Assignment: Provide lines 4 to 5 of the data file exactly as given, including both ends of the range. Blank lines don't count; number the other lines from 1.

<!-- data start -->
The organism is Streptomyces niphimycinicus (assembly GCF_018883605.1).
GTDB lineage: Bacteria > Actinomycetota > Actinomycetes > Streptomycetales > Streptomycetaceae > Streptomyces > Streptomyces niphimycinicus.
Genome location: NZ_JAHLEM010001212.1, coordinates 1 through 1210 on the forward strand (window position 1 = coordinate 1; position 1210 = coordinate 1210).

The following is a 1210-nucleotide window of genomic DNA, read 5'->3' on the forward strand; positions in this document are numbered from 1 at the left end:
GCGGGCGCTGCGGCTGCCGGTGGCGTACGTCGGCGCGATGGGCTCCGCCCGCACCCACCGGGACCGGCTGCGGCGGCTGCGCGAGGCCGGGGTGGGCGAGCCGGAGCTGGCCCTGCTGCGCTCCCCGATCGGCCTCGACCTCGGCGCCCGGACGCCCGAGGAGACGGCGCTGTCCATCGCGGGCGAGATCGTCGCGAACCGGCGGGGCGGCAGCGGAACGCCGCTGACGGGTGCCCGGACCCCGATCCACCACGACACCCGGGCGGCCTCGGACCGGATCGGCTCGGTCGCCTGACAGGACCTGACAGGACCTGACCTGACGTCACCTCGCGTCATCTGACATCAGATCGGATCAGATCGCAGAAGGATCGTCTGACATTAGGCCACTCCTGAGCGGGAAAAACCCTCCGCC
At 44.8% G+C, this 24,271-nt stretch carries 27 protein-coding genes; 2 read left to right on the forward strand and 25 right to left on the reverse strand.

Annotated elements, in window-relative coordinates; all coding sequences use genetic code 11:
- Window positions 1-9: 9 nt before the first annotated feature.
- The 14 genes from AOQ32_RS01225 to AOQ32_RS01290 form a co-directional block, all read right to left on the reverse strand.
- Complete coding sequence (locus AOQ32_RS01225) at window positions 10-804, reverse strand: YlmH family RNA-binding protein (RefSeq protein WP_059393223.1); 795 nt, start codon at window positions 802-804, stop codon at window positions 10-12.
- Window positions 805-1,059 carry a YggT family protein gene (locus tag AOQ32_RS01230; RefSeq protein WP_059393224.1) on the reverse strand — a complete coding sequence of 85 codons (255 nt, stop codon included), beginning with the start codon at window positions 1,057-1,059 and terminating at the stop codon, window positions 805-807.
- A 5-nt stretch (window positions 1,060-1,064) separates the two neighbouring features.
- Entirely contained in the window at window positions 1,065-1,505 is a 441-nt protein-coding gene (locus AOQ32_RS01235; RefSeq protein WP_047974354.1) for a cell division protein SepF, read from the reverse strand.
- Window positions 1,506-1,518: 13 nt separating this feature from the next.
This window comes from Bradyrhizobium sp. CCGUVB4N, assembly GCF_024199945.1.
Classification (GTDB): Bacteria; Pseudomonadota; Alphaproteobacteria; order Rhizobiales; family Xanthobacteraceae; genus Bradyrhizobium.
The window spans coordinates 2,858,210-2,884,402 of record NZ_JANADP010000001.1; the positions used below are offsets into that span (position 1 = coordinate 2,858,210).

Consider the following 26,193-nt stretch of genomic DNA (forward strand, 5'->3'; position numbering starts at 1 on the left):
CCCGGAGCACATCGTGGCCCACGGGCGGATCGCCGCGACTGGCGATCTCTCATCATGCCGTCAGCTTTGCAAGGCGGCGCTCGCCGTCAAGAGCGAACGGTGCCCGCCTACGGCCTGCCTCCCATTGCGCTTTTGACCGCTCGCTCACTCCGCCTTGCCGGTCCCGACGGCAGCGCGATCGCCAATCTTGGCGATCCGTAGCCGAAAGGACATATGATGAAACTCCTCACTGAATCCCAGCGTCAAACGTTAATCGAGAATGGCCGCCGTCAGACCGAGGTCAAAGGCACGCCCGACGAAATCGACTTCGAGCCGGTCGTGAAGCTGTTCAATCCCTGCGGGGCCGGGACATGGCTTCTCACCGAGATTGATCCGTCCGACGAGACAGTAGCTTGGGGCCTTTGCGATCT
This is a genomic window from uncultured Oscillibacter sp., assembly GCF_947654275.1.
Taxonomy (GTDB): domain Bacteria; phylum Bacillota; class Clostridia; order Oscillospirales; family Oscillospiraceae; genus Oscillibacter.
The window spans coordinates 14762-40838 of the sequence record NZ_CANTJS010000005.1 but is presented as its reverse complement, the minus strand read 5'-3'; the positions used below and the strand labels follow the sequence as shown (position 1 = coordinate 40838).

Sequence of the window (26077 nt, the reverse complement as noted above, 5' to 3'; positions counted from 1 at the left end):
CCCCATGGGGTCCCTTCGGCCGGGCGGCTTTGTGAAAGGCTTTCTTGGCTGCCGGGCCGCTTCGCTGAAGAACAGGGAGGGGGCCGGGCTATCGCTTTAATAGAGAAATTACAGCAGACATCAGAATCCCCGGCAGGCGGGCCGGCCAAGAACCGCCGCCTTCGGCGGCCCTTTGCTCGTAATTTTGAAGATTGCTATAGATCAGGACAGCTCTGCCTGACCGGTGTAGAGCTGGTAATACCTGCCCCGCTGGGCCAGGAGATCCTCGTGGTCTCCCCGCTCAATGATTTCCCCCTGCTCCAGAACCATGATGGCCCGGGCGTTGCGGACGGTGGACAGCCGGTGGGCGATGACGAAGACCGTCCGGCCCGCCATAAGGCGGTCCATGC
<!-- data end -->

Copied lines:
The following is a 1210-nucleotide window of genomic DNA, read 5'->3' on the forward strand; positions in this document are numbered from 1 at the left end:
GCGGGCGCTGCGGCTGCCGGTGGCGTACGTCGGCGCGATGGGCTCCGCCCGCACCCACCGGGACCGGCTGCGGCGGCTGCGCGAGGCCGGGGTGGGCGAGCCGGAGCTGGCCCTGCTGCGCTCCCCGATCGGCCTCGACCTCGGCGCCCGGACGCCCGAGGAGACGGCGCTGTCCATCGCGGGCGAGATCGTCGCGAACCGGCGGGGCGGCAGCGGAACGCCGCTGACGGGTGCCCGGACCCCGATCCACCACGACACCCGGGCGGCCTCGGACCGGATCGGCTCGGTCGCCTGACAGGACCTGACAGGACCTGACCTGACGTCACCTCGCGTCATCTGACATCAGATCGGATCAGATCGCAGAAGGATCGTCTGACATTAGGCCACTCCTGAGCGGGAAAAACCCTCCGCC